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Personality Crisis 

As commercial hip hop radio becomes tired, turf wars flicker out, and the underground diversifies, does the Bay Area have its own identity anymore?

Wednesday, Jun 28 2000
Next time you ask somebody where hip hop's going, ask yourself, "Where am I going?"

Mos Def, "Fear Not of Man"

It's been nearly four years since the costs of hip hop regionalism, marked by commercial pigeonholing, and, indelibly, the murders of Tupac Shakur in 1996 and Biggie Smalls in 1997, finally caught up with its commercial rewards, first heralded by 2 Live Crew's 2 Live Is What We Are and N.W.A.'s Straight Outta Compton. Today, global-minded industry consolidations are hammering regional programming differences out of commercial hip hop radio, even as an embarrassment of riches in terms of genre-pushing diversity seems to be springing up in every city and suburb.

Like many hip hop communities, in the midst of these changes the Bay Area is being forced to reconsider its identity -- in particular its proudly independent status, and the nature of collaborations with other regions like L.A.'s label-heavy scene. Further, it's been forced to rethink the definition of "independent" and "underground."

Ten years ago, those issues weren't so murky. From 1979 to 1987 or so, a commercially pre-eminent, so-called "New York" hip hop sound codified (somewhat artificially) the work of artists from what were fiercely distinct boroughs. In the year 2000, a national commercial hip hop sound -- and perhaps even a stiffly parametered national "underground" sound as well -- seems to be codifying from the selected work of artists from what were, especially from the late '80s to the mid-'90s, fiercely distinct regions musically.

"I've been around the country and I can close my eyes and I can tell the company that owns the radio station by listening to the format -- versus knowing what city I'm in, because it all sounds the same," says Davey D, author of The Hip Hop Chronicles -- It Was Here Before You Came, which focuses on hip hop music and culture before rap records were released. As a Bay Area radio host, DJ, and activist for the hip hop community on listener-funded KPFA-FM (94.1), as well as the otherwise decidedly commercial KMEL-FM (106.1), and as one of the nation's most prominent independent hip hop information Webmasters (, D straddles the seeming chasm between hip hop's community-based roots and its ever-swelling market base.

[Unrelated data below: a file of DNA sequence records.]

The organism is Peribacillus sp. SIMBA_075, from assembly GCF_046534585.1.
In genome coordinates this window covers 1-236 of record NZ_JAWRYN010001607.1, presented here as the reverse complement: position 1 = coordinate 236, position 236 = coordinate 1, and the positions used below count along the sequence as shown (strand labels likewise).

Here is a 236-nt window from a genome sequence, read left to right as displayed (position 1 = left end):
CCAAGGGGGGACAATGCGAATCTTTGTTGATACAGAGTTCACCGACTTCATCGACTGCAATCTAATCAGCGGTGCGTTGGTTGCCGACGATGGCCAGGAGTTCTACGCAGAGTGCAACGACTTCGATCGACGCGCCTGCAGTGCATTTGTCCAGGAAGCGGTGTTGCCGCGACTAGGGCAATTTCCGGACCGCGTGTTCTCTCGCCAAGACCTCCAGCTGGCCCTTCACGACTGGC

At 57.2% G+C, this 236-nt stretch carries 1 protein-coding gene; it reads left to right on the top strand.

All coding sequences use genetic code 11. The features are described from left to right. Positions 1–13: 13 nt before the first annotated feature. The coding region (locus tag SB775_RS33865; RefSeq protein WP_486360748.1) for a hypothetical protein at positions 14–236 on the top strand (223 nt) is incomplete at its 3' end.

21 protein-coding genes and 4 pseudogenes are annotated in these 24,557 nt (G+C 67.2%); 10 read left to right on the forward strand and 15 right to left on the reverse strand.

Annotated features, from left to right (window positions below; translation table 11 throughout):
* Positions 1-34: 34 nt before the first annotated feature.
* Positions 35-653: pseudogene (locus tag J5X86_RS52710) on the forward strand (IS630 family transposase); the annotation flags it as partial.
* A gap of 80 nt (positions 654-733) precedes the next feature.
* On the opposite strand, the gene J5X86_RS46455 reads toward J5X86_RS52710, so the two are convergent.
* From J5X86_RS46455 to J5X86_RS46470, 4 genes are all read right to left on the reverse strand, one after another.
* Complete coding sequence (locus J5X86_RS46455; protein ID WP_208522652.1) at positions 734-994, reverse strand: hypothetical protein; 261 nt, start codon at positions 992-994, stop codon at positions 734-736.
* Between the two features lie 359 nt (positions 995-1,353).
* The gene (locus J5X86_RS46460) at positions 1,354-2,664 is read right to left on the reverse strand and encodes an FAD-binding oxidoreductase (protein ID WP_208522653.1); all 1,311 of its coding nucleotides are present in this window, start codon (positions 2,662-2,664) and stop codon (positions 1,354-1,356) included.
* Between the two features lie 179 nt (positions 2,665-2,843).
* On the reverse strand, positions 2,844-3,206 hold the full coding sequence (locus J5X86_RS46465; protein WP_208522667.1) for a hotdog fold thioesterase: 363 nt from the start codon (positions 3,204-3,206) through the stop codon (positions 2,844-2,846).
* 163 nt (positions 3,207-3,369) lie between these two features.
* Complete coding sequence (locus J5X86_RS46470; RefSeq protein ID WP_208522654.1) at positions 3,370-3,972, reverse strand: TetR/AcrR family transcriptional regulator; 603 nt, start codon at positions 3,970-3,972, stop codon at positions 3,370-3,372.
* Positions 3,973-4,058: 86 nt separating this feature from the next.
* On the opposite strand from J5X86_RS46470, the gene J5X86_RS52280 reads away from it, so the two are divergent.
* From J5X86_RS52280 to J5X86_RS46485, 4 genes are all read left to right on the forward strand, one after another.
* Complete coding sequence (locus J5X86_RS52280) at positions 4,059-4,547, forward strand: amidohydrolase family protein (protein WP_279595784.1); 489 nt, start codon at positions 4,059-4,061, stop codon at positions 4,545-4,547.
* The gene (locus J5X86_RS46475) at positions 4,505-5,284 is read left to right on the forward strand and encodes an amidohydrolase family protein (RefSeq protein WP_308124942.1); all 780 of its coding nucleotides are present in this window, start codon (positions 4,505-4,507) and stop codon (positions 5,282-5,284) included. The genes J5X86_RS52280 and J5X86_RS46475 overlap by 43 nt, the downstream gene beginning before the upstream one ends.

Industry consolidation, D argues, is at the root of commercial homogenization. "The record industry will sound the same only because radio tends to be owned by the same people, so radio starts to program in such a way that what you hear in New York you hear in Philadelphia, with very little reflection of local scenes," D says.

"I think what has happened is that hip hop has grown," says Hieroglyphics producer Domino, who also runs the group's independently distributed label (at The growth of the medium, he argues, has not only yielded standardized commercial sounds, but expanded the audience for less commercially oriented acts as well. As a result, regional rivalries (never a Hieroglyphics motif anyway) have become less engaging for the average listener. "People are always gonna shout out where they're from and talk about where they're from," he says. "But I don't think that there's any type of rivalry anymore. I just think that the pie is big enough for everybody. Even on a pop level ... [the success of commercial hip hop] has made the pool of people who like underground, independent hip hop even bigger as well. ... And I think that everyone is kind of accepting everyone now. Hip hop has gotten to the point that the exposure is equal, in a sense, for everybody."

Hip hop, now in its 20s, has actually sired a prolifically growing family of scenes. Hungry young artists are popping up everywhere, with palettes often strikingly distinct from their parent artists'. In the Bay Area alone, "God, there's so much, there's really no one sound at all [anymore]," observes Billy Jam, a Bay Area (via Ireland) hip hop DJ/journalist/producer whose mixed-media company, Hip Hop Slam, has been nurturing local noncommercial hip hop since 1986. "In the late '80s you could say there was an Oakland sound ... which was more of the playa-gangster, i.e., 415 featuring Richie Rich, Poohman, Too $hort, all these people like that.

"[But then] Del and the Hieroglyphics come along in '90, '91, and then you have people like Digital Underground from Berkeley-Oakland, and Father Dom from Oakland, who was doing kind of a jazzy thing." From there, the local soundscape exploded across the spectrum, making classification an uphill battle for the organizers of hip hop's file cabinets.

Domino recalls the Hieroglyphics' initial impact on the region's hip hop identity. "I think ... we were the first to kinda be doing something else other than like the regular pimp, you know, mack mentality that ... was the only thing that the Bay Area was known for. ... So when a lot of people were trying to talk about a Bay Area sound, it got difficult to say 'a Bay Area sound.' What's that, when you've got people like Too $hort and E-40, but then you've got the Heiroglyphics?"

Bay Area rap artists emerging in the early to late '90s as a whole consistently drew inspiration from across the musical spectrum. This forced bay-boosting critics to reclassify the Bay Area hip hop aesthetic as more of an independent-minded mentality inherited from Too $hort, E-40, and others, rather than an actual sound that lined up with those pioneers.